Hit and Match
nytheatre.com q&a preview by Michael Hagins
May 6, 2013
What is your job on this show?
What is your show about?
Hitman Cooper Williams has a problem. Not failing to hit his mark, not rival shooters, but coming home to an empty bed. What’s a lonely hitman looking for love to do? Turn to the dangerous world of online dating, that’s what. Join Cooper as he takes on this new and unpredictable world, where first dates lead to violence, death, and even veganism.
What type of theater do you like most to work on?
I like theatre that offers something fun and exciting for the audience. I don't think every play needs to send a message. Sometimes plays can have a strong, meaningful message that will make people think, and sometimes plays can have swordfights or weird, quirky characters that you have a good time watching. That's what I've done a lot of.
Who is more important in the theater: the actor, the playwright, or the director?
I come from the rare spot of doing all three, but I'd have to say the director. Truthfully I'd hate to qualify one as most important because all are very difficult, but the director's job is to interpret the writer's show with the actors at his\her disposal. It's hard to balance all those egos and come up with a production that will make all involved happy. And luckily I feel like I have a director that does that.
Why did you want to write/direct/produce/act in/work on this show?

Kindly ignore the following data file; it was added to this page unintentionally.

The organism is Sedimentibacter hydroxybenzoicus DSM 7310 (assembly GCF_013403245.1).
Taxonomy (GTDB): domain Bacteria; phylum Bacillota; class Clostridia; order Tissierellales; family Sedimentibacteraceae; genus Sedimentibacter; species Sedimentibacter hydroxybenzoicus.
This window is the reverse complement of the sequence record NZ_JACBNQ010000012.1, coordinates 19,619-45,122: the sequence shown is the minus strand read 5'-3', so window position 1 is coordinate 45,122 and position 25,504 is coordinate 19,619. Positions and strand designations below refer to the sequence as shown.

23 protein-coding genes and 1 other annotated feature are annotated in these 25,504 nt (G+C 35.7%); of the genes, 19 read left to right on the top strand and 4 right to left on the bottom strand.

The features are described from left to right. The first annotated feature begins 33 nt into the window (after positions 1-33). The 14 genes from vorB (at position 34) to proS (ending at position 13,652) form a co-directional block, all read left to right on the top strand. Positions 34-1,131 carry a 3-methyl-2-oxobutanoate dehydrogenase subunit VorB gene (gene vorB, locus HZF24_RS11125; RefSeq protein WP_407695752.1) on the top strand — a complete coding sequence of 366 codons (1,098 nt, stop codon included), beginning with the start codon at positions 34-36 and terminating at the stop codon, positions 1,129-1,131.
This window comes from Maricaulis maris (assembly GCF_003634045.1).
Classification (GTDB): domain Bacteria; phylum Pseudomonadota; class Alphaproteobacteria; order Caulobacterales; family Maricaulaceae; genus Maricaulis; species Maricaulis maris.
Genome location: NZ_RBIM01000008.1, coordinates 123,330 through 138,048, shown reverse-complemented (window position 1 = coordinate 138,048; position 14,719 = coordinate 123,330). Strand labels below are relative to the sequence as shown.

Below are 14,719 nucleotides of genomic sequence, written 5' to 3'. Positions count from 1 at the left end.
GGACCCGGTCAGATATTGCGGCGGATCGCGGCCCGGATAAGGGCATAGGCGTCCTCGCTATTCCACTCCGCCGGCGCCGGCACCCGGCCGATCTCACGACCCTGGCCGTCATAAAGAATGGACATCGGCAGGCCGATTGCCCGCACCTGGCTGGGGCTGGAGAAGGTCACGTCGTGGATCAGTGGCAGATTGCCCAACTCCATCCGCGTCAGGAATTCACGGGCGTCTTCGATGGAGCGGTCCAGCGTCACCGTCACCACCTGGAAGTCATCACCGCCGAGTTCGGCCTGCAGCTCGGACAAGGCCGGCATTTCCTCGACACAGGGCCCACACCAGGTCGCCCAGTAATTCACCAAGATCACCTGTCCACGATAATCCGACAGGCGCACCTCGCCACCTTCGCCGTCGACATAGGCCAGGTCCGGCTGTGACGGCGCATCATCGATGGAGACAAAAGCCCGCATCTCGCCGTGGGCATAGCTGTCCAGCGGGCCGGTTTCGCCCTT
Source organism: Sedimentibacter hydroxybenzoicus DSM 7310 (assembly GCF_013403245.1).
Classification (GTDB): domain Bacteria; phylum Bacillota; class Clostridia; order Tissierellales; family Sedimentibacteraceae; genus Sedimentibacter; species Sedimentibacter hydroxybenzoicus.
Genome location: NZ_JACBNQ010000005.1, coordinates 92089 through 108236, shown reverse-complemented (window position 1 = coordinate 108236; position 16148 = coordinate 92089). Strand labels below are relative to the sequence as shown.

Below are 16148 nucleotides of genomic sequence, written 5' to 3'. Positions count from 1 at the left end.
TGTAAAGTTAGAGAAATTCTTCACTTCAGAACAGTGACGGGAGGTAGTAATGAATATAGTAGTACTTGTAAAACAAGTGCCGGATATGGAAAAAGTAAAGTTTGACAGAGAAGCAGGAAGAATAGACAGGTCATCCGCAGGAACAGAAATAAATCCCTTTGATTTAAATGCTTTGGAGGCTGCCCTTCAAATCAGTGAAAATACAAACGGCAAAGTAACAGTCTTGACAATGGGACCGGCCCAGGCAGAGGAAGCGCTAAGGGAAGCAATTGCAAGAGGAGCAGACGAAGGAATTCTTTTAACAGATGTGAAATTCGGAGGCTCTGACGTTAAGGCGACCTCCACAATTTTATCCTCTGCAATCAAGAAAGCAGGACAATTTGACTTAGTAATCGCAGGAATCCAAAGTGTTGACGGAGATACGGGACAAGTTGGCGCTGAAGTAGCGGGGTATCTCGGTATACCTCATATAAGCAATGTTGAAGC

This show is 80% true for those who see it. It basically is about my dating life in 2007, and it was a way to both write about what I know, and get through some of the more odd moments in my life. I wanted to produce it in Planet Connections because I feel like it's a worthy play to their standards and it's a both a fun time for the audience, and actually does have a message that isn't too blunt.
Which famous person would you most like to get a fan letter from: Denzel Washington, Maggie Smith, Ang Lee, Jennifer Lawrence?
I'm a fan of all of them, but I'd say Jennifer Lawrence, only because she'd be great in this show if it were a movie, or it got to Broadway and she wanted in. Hopefully she'll come see it and executive produce or something...
If you had ten million dollars that you had to spend on theatrical endeavors, how would you use the money?
I'd absolutely attempt to build a theatre, because there aren't enough places to really put up new, quality work. I may burn through the money quickly but it'd be worth it to give artists a new theatrical home, albeit temporary.